Monday, June 14, 2010

Felt on a catwalk

There are some images from high fashion collections by infamous and rising designers created based on felting technique. Great examples when craft is risen to a designer level.

Yohji Yamomoto Fall 2009 Ready to Wear creations which includes felt. Some very subtle, some very exaggerated, but all so ever trés chic.

Stella McCartney had included felt in her Fall 2008 collection as an alternative to leather/fur.

At NY fashion Week Fall 2010 by Sabah Mansoor Husain, a MFA Fashion and Knitwear Design student whose knitwear collection combines an eclectic set of techniques derived from both craft and design. She drew from traditional methods of felting fabrics, crochet, hand embroidery and Shibori (a Japanese technique of dyeing a pattern by binding, stitching, folding, twisting or compressing fabric). Sabah also added jewel details to her entirely black and charcoal collection. Inspired by chandeliers, she worked with an artisan in Firozabad, India developing the jewel-shaped crystals.

Felt & Shibori

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Sunday, June 13, 2010


There is an illustration I done to make my first nuno-felted garment look more presentable ))

The background image created based on glass installation by an incredible artist Dale Chihuly

Changing skin...

Just a quick update. Thanks to friend of mine who is much better in adjusting computer programs including templates my blog now looks much more personal ) I've prepared some other wallpapers created based on my textiles designed for current project and will be changing background image from time to time )))

Wednesday, June 9, 2010

It"s working.

I'm excited - the network has actually started to build up )))
My blog was found by devoted felt creators from Israel (felt4you) and now I got bunch of links to a lot of interesting information and images about nuno-felting. Cool! Thanks!

Sunday, June 6, 2010

First garment. Nuno-felting.

Have spent 3 last days making my first nuno-felt garment - skirt (but can be worn as a cover-up). Of cause reversible. Apart nuno-felting I have applied couple of shibori techniques ("mokume" & "marbling").

Just finally realised in how much trouble I've put myself again. Felting is so time consuming and very physical )))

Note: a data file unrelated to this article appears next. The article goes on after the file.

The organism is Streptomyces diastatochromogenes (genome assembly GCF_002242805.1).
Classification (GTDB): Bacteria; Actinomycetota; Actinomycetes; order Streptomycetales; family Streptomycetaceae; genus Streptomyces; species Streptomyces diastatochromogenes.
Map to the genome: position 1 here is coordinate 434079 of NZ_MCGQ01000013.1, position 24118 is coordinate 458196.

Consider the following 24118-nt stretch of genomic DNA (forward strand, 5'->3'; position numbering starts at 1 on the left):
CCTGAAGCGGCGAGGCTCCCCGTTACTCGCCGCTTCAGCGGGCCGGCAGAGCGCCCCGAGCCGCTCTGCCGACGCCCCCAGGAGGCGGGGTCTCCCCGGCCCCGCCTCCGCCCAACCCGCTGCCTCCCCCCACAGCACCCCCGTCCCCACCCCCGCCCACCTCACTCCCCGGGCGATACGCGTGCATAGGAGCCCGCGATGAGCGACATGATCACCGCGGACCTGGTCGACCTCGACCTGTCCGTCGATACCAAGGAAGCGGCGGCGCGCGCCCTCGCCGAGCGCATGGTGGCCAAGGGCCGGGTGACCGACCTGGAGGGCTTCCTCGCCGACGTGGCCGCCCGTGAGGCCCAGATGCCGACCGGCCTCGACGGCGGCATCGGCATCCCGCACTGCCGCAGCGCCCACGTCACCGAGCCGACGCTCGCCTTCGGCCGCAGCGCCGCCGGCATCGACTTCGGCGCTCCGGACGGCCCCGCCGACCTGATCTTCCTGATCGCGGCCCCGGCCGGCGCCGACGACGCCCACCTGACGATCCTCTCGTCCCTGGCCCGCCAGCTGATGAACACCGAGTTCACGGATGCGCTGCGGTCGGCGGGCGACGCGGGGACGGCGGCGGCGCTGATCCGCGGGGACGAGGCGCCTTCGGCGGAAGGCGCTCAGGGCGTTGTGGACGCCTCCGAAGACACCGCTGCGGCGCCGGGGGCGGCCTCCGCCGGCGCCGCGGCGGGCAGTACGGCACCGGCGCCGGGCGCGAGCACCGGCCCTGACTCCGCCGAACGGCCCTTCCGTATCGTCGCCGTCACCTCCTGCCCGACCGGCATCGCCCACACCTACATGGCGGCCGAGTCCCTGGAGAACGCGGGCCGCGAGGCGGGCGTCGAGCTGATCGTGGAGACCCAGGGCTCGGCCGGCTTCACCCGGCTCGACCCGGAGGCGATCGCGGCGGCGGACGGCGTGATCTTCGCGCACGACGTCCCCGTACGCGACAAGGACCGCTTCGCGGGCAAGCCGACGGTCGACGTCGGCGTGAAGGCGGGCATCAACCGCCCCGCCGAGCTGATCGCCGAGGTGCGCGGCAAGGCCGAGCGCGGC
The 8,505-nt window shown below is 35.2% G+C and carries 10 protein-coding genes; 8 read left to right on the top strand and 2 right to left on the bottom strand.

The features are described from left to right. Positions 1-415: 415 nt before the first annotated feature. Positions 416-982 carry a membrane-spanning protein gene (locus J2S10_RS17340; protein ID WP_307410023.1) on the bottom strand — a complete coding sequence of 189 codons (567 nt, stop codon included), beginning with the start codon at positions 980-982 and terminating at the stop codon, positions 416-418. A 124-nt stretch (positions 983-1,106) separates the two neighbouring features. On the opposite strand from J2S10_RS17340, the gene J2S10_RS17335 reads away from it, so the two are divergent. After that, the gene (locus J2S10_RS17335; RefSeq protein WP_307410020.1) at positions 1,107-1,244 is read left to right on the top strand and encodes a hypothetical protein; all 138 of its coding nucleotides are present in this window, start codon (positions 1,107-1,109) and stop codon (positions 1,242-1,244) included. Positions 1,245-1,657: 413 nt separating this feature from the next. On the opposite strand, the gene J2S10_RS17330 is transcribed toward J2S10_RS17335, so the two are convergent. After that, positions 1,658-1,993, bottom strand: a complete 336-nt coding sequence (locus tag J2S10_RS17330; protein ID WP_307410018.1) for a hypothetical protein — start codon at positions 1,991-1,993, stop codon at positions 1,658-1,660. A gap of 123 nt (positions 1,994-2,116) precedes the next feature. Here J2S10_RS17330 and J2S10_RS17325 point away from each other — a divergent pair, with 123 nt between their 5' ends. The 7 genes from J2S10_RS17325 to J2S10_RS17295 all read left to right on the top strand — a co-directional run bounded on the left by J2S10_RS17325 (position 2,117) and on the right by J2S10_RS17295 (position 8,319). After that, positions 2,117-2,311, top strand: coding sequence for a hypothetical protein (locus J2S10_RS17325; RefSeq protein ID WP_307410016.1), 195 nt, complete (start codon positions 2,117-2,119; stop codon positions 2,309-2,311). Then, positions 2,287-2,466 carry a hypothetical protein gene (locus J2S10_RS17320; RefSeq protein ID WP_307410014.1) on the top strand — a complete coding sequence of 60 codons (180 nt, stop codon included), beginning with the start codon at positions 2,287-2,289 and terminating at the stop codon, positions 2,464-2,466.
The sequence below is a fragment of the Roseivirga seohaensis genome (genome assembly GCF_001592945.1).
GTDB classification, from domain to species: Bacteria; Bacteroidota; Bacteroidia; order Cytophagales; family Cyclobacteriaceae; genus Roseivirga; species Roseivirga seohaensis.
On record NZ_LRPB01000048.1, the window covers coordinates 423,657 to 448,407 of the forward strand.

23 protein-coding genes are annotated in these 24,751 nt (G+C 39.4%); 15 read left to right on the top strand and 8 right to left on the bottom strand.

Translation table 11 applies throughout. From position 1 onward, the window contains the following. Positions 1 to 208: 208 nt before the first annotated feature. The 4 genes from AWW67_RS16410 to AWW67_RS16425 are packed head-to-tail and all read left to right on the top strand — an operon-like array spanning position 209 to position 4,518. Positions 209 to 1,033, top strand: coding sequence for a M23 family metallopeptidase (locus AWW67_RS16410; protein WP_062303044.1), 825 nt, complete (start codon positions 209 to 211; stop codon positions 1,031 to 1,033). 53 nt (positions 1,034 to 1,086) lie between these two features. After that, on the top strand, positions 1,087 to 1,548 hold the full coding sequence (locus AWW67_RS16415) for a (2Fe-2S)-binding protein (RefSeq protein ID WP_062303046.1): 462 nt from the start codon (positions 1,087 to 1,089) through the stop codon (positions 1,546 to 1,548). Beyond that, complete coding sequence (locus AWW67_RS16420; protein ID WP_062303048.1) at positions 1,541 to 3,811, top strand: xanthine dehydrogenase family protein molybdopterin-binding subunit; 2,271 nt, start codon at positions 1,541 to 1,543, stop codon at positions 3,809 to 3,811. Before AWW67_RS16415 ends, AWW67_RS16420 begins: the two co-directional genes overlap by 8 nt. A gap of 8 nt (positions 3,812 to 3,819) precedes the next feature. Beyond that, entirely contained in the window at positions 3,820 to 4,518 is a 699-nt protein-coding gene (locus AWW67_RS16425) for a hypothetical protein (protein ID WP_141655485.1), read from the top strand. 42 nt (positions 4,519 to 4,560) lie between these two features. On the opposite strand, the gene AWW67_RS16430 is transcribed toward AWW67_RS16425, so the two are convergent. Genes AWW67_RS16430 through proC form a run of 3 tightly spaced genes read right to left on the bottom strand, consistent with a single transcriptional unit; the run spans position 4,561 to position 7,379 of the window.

My textile experiments. Other techniques. Part 3.

Some new textiles I've developed recently.

Masked Lady...

It's a photo of a friend of mine I've found in my photoarchive from my "party girl" period. Taking about masks...

Saturday, June 5, 2010

Nuno felting. Technical tips.

There are some technical hidden stones I have learnt experimenting with nuno-felting:


- Although averagely during "hardening" process piece of felt shrinks by 30% (if to spin in washing machine at 800+ speed can potentially shrink to 50% (by the way, help to dry felt much quicker too(!))) in case with nuno-felting it depends on what kind of fabrication is used as to incorporate it with. For example, stiff (but comparatively loose woven cottons) will prevent felt from shrinking to much.
- If you using resist to separate two layers of felt then depending on the way its applied it also can prevent felt from shrinkage. For instance, if nuno-felt is wrapped around to create seamless tube then expect to appear much more shrinkage at sides that are not wrapped (about average 30%) and much less (maximum 10-15%) on wrapped ones, especially if resist material is quite strong.

Suitable fabrication for nuno-felting

- Variable sort of wools including jersey works with felt beautifully;
- Most of silks (especially organza and chiffon) except taffeta (or dupion) and use satin densely woven versions;
- Some cottons, loosely woven;
- Cotton/silk or silk/viscose mixes, but once again, comparatively loosely woven;
- Some synthetics, such as poly or nylon organza, but take into consideration that to make them work with felt will require more rolling.

SWOP Analysis.

- Rich, exclusive textiles;
- No one else does nuno-felting and has similar theme (in my year);
- Basic, accessible fabrication used for textile designs;
- In Russia there is no big competition in felt-making;
- In Australia, in spite of wide popularity of felting, there is not so much at the "designer" level;

- To get "carried away", overdesign;
- So far, still a lack of felting skills;
- To get to "costumy";
- Position myself at competitive price level

- To make collection to "stand out" because of exclusive, specially designed textiles;
- To reintroduce felting as a top level, "designer" technique rather then a "market", "crafty" one;
- To develop unique approach to felting;
Even being put in "mass production" each piece still will be quite a one-off because of textile technique's uniqueness (especially felting & nuno-felting)

- To get "crafty" instead of designer;
- To be really innovative in textile & fashion parts;
- Public perception of felting as a market craft, so price level can be questioned;
- Time-management. Textiles are serious part of the collection, time consuming & need mostly to be made by me personally.

Wednesday, June 2, 2010

Undercover - Camouflage & Masks of Jun Takahashi

Each time I search around I manage to find something fascinating in regards of my theme. Take a look at images by Japanese designer Jun Takahashi and his label Undercover Love bag and glasses!